United Airlines bets on Florida, adding dozens of flights a day starting November

By David Shepardson

(Reuters) – United Airlines is adding up to 28 daily nonstop U.S. flights to Florida starting Nov. 6 as the Chicago-based airline bets on a rebound in leisure travelers heading to sunny skies.

The direct flights are from non United hub cities in Boston, Cleveland, Indianapolis, Milwaukee, New York/LaGuardia, Pittsburgh and Columbus, Ohio to four Florida destinations.

United said it is part of its “continuing strategy to aggressively, and opportunistically manage the impact of COVID-19 by increasing service to destinations where customers most want to fly.” But the carrier said it could reduce the number of flights if COVID-19 infections in Florida remain high.

New Florida flights will go to Fort Lauderdale, Fort Myers, Orlando and Tampa.

Ankit Gupta, United’s vice president of domestic network planning, said the new flights represent “United’s largest expansion of point-to-point, non-hub flying and reflects our data driven approach to add capacity where customers are telling us they want to go.”

United can adjust up or down. Gupta said the added Florida flights could amount to more than 400,000 additional seats this winter season. He said many U.S. travelers are picking Florida instead of international destinations.

There are modest signs of improving air travel demand. The Transportation Security Administration said it screened 831,789 people on Sunday — the first time it screened more than 800,000 people since March 17. That is still down 70% over prior year figures.

Still, Florida has reported 542,792 coronavirus cases, the second most of any U.S. state behind only California, according to a Reuters tally, and more than 10% of all reported U.S. cases. If coronavirus cases in Florida remain high, “we will adjust our plans,” Gupta said.

Southwest Airlines chief executive Gary Kelly said at a Texas Tribune forum on Wednesday the airline is still trying to figure how many flights to offer as it works to reduce its $20 million a day losses. “It is pure guesswork at this point” Kelly said.

(Reporting by David Shepardson; Editing by David Gregorio)

Florida block party shooting leaves one dead, four wounded

(Reuters) – Police said on Saturday they were searching for a suspect or suspects who fired gunshots at a large neighborhood block party in Fort Lauderdale, Florida, in the early hours of the morning, killing one man and wounding four others.

The incident took place at about 1:15 a.m. at the crowded party, said Tracy Figone, a spokeswoman for the Fort Lauderdale Police Department, in a statement.

Five men between 16 and 27 years old were shot. One unidentified 22-year-old man was pronounced dead on the scene and the other four victims were transported to a local hospital with non-life threatening injuries, she said.

(Reporting by Gina Cherelus in New York; Editing by Bill Rigby)

Florida airport shooting suspect to appear in federal court

Law enforcement searching for suspects of Ft. Lauderdale shooting

By Zachary Fagenson

FORT LAUDERDALE, Fla. (Reuters) – The 26-year-old Iraq war veteran accused of killing five people at a busy Florida airport in the latest U.S. gun rampage was due to appear in a federal court on Monday on charges that could bring him the death penalty.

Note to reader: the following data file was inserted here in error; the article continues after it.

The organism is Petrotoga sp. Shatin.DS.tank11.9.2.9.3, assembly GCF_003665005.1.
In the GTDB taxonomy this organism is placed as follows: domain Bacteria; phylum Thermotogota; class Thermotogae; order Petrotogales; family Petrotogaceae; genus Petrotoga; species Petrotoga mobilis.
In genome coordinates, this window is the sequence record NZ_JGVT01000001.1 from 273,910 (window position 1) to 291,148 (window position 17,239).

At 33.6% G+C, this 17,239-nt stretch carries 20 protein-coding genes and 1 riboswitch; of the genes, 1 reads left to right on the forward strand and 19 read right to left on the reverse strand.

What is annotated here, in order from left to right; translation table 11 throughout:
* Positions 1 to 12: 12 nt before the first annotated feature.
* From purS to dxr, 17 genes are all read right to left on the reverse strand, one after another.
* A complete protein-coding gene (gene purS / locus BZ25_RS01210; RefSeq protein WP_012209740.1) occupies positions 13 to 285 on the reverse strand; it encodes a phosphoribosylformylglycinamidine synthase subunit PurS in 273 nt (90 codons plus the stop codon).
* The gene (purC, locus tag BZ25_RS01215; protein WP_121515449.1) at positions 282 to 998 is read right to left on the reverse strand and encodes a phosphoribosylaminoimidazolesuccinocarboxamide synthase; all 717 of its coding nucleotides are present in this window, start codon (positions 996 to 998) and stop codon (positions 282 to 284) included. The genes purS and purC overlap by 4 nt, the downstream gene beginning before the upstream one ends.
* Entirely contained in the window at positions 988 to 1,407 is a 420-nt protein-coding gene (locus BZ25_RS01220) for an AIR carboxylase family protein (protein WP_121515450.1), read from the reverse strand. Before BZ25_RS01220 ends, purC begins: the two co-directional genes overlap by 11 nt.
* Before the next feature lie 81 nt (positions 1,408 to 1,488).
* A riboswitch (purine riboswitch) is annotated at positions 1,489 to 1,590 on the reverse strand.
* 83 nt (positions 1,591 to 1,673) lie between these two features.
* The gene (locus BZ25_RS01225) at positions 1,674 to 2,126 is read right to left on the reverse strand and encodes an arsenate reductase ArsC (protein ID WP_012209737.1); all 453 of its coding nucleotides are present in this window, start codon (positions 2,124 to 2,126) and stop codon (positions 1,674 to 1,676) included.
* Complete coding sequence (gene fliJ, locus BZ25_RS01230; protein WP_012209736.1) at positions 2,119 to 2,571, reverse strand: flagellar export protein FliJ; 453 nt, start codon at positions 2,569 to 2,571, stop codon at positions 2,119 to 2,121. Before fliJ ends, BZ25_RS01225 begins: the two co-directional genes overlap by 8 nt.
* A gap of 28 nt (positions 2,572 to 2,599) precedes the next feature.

Esteban Santiago, who had a history of erratic behavior, has admitted to investigators that he planned Friday’s attack in Fort Lauderdale and bought a one-way ticket from his home in Alaska to carry it out, according to a criminal complaint.

Authorities say they have not ruled out terrorism as a motive and that they are investigating whether mental illness played a role. In November, Santiago went to a Federal Bureau of Investigation office in Anchorage and told agents he believed U.S. spies were controlling his mind.

Santiago will be asked if he understands the charges facing him during the hearing scheduled for 11 a.m. EST (1600 GMT) on Monday, and he will be assigned a public defender if he cannot afford his own lawyer.

Bond could be set for Santiago, who is in the Broward County Jail in Fort Lauderdale, but legal experts said he almost certainly would be held without bail.

He could face the death penalty if convicted on charges of carrying out violence at an airport, using a firearm during a violent act, and killing with a firearm. But it may be months before prosecutors reveal what lies in Santiago’s future.

“They’ve then got two weeks to indict him, and then they’ve got to go through the whole death penalty review,” said former federal prosecutor David Weinstein, who is now a partner with Miami law firm Clarke Silverglate.

Executions have been on hold in Florida since the U.S. Supreme Court struck down the state’s death penalty laws a year ago. The Florida Supreme Court overturned a rewritten version in October.

Six people had gunshot wounds from the attack, and about three dozen suffered minor injuries in the chaos as passengers and airport workers fled the gunfire.

Authorities say Santiago arrived on a connecting flight from Alaska and retrieved a 9mm semi-automatic handgun from his checked luggage before loading it in a bathroom.

He then returned to the baggage claim area and walked “while shooting in a methodical manner” 10 to 15 times, aiming at his victims’ heads, according to the criminal complaint.

Information surfaced over the weekend that police in Alaska took a handgun from Santiago in November after he told FBI agents there his mind was being controlled by a U.S. intelligence agency. They returned it to him about a month later after a medical evaluation found he was not mentally ill.